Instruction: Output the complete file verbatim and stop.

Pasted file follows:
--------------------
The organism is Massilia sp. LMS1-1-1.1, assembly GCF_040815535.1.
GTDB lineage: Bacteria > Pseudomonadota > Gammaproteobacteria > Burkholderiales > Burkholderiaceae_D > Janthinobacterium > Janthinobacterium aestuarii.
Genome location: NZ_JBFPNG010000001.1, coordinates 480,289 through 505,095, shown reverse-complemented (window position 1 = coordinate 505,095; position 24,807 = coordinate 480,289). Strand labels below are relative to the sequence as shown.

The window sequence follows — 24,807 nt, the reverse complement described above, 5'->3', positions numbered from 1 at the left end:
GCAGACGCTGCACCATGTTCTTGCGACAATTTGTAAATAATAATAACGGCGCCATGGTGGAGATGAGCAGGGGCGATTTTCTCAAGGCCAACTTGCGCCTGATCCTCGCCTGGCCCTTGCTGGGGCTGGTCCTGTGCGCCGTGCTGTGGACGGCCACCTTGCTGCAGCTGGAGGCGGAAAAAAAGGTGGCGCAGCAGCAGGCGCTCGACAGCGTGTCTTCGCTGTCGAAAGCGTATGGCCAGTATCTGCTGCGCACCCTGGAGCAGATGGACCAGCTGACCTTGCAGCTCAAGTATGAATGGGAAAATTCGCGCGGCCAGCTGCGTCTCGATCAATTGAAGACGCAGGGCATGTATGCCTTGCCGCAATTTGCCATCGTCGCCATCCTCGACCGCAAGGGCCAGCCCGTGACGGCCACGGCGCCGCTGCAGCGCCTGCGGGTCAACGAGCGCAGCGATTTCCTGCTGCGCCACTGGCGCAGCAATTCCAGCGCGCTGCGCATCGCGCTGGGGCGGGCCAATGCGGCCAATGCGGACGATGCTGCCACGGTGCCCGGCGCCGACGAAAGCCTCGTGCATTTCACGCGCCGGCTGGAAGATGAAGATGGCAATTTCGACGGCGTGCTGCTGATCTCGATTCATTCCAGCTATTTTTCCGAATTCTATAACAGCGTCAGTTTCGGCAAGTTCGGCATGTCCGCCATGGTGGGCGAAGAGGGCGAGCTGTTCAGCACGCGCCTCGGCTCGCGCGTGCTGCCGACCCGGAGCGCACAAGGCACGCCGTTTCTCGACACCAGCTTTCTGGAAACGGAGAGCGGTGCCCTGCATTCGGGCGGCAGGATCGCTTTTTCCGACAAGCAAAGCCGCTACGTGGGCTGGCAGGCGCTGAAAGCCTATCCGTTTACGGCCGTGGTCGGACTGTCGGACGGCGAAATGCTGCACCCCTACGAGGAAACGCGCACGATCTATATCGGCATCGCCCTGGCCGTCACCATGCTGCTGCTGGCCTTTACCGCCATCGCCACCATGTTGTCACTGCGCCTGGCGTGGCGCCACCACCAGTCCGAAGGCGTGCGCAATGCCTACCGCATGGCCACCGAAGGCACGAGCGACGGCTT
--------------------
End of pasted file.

The organism is Massilia sp. LMS1-1-1.1, assembly GCF_040815535.1.
GTDB lineage: Bacteria > Pseudomonadota > Gammaproteobacteria > Burkholderiales > Burkholderiaceae_D > Janthinobacterium > Janthinobacterium aestuarii.
Genome location: NZ_JBFPNG010000001.1, coordinates 480,289 through 505,095, shown reverse-complemented (window position 1 = coordinate 505,095; position 24,807 = coordinate 480,289). Strand labels below are relative to the sequence as shown.

The window sequence follows — 24,807 nt, the reverse complement described above, 5'->3', positions numbered from 1 at the left end:
GCAGACGCTGCACCATGTTCTTGCGACAATTTGTAAATAATAATAACGGCGCCATGGTGGAGATGAGCAGGGGCGATTTTCTCAAGGCCAACTTGCGCCTGATCCTCGCCTGGCCCTTGCTGGGGCTGGTCCTGTGCGCCGTGCTGTGGACGGCCACCTTGCTGCAGCTGGAGGCGGAAAAAAAGGTGGCGCAGCAGCAGGCGCTCGACAGCGTGTCTTCGCTGTCGAAAGCGTATGGCCAGTATCTGCTGCGCACCCTGGAGCAGATGGACCAGCTGACCTTGCAGCTCAAGTATGAATGGGAAAATTCGCGCGGCCAGCTGCGTCTCGATCAATTGAAGACGCAGGGCATGTATGCCTTGCCGCAATTTGCCATCGTCGCCATCCTCGACCGCAAGGGCCAGCCCGTGACGGCCACGGCGCCGCTGCAGCGCCTGCGGGTCAACGAGCGCAGCGATTTCCTGCTGCGCCACTGGCGCAGCAATTCCAGCGCGCTGCGCATCGCGCTGGGGCGGGCCAATGCGGCCAATGCGGACGATGCTGCCACGGTGCCCGGCGCCGACGAAAGCCTCGTGCATTTCACGCGCCGGCTGGAAGATGAAGATGGCAATTTCGACGGCGTGCTGCTGATCTCGATTCATTCCAGCTATTTTTCCGAATTCTATAACAGCGTCAGTTTCGGCAAGTTCGGCATGTCCGCCATGGTGGGCGAAGAGGGCGAGCTGTTCAGCACGCGCCTCGGCTCGCGCGTGCTGCCGACCCGGAGCGCACAAGGCACGCCGTTTCTCGACACCAGCTTTCTGGAAACGGAGAGCGGTGCCCTGCATTCGGGCGGCAGGATCGCTTTTTCCGACAAGCAAAGCCGCTACGTGGGCTGGCAGGCGCTGAAAGCCTATCCGTTTACGGCCGTGGTCGGACTGTCGGACGGCGAAATGCTGCACCCCTACGAGGAAACGCGCACGATCTATATCGGCATCGCCCTGGCCGTCACCATGCTGCTGCTGGCCTTTACCGCCATCGCCACCATGTTGTCACTGCGCCTGGCGTGGCGCCACCACCAGTCCGAAGGCGTGCGCAATGCCTACCGCATGGCCACCGAAGGCACGAGCGACGGCTT